Together, trunk segments 12 and 14 define an interior hollow space 50 as shown in FIG. 3. Within hollow space 50 is placed an elongated tubular light 30, incandescent or fluorescent. The trunk segments 12 and 14 may be coated internally by an inorganic shiny material or the shiny reflective material may be omitted by inserting the stem 27 of the branch 24 as close as possible to the light 30. The light source is then transmitted through the stem 27, branch 24, and needles 26. The light reflective layer can be readily placed by thin coating of spray paint, evaporation, eletrolytic plating, etc. Light source 30 may be pigmented to produce multi-coloured effect on the exterior surface thereof.
FIG. 2 shows contact wheel 34, illustrating one of the many contact patterns which can be used for obtaining different on-off lighting effects. The contact pattern is comprised of conductive segments 33 and non-conductive segments 37. The conductive segment 33 is connected to the switch and motor by an electrical wire 28 which is held on the conductive segment 33 with a screw 25, which also anchors the contact wheel 34 to the motor. The contact wheel 34 is insulated from the motor to enable the prevention of any electrical shorts. The contact wheel 34 contains a hollow center 23 to allow the shaft 21 of the motor 36 to pass through. The said shaft 21 mates with the contact wheel 35. The contact wheel 35 is composed of a metal segment and includes a snap-on socket 32. The contact wheel 35 contains two small bearings which allow for continuity of electricity by making contact with the conductive segment 33 through the light source 30 through the contacts 42 and 43 of the contact cover 40, at which electricity flows through the switch 22 through the adaptor 38. FIG. 2 also shows a typical contact path 29 which the contact wheel 35 will follow when the said contact wheel 35 is rotated by motor 36.
Referring to FIGS. 4 and 5, it can be seen that each branch 24 defines a multiplicity of needles. Any desired number of needles may be obtained to enhance the appearance of the tree 10 by a casting process. The branch 24 is obtained by casting, with light conducting material, preferably having a single index of refraction to produce uniform scattering of light. Needles 26 of the tree display 10 simulate the needles of an evergreen. The colour of the tree 10 and branches 24 may be produced in various colours, such as white, blue, etc.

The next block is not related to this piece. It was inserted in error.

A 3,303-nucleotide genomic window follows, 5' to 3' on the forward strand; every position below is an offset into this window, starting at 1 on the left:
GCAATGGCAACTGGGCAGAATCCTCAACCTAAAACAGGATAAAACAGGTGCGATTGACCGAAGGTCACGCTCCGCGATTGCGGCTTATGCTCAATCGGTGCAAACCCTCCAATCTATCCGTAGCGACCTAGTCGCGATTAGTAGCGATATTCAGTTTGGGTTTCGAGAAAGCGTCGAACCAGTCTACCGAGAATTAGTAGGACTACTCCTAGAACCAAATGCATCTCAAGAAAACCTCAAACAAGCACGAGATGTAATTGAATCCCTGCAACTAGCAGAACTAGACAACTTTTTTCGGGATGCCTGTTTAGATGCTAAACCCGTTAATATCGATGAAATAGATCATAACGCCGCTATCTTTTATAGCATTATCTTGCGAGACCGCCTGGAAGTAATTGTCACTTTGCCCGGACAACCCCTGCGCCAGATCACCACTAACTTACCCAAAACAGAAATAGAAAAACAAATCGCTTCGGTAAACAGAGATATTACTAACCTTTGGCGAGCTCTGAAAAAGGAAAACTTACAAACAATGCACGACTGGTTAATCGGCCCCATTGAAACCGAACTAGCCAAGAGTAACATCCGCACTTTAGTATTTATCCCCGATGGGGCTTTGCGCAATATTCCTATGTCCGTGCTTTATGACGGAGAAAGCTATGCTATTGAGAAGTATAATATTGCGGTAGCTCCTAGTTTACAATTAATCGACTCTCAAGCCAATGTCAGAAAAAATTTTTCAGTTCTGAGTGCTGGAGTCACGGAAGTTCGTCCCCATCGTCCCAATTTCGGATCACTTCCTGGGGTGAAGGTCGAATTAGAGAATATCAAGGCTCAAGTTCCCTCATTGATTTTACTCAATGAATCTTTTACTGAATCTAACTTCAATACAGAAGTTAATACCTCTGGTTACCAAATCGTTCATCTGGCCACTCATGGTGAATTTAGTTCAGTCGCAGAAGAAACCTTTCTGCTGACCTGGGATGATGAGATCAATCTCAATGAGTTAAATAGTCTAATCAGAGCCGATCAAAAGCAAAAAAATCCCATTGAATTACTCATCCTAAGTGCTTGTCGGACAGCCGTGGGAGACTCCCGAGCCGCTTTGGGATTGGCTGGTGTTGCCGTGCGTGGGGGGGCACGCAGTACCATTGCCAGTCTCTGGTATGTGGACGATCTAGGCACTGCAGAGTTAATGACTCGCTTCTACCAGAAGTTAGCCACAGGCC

FIGS. 6 and 7 illustrate another type of display which can incorporate the principles of the present invention. In this alternative unit, an optical display is formed into the shape of a wreath 66 which will emit various light colours from the protrusions 68 set at the upper mid-center of the wreath along the entire circumference of the semi-annular shaped display. The body of the wreath 66 is constructed, preferably by two halves which form into a single structure by pins 70, which insert in grooves 72; two light sources 74 are used. This provides for the emission of light from the interior of the wreath to the exterior. The light sources 74 are high quality, long life, standard incandescent lamps inserted at the diametric extremes of the circumference.
In practice, one would manufacture the wreath either by using perforations 69 covered with translucent, transparent materials 88 or produce the wreath 66 by using only solid light conducting medium as protrusions 68 covered with various translucent material 88 to give it various coloration. The light sources 74 can be removed in the case of needed replacement by opening the door 75, which swings on a hinge 77 attached to the bottom half of the wreath 66. The light sources 74 are connected electrically via wiring 79 connected to a low voltage and current adaptor which is plugged into a 117 or 208 voltage line. The light source and motor could also be operated by a suitable battery pack.
The exterior surface of the wreath 66 is provided with a plurality of needles 96 or imitation traditional Christmas foliage to produce a natural evergreen appearance. Needles 96 or foliage material can be bonded to the exterior surface.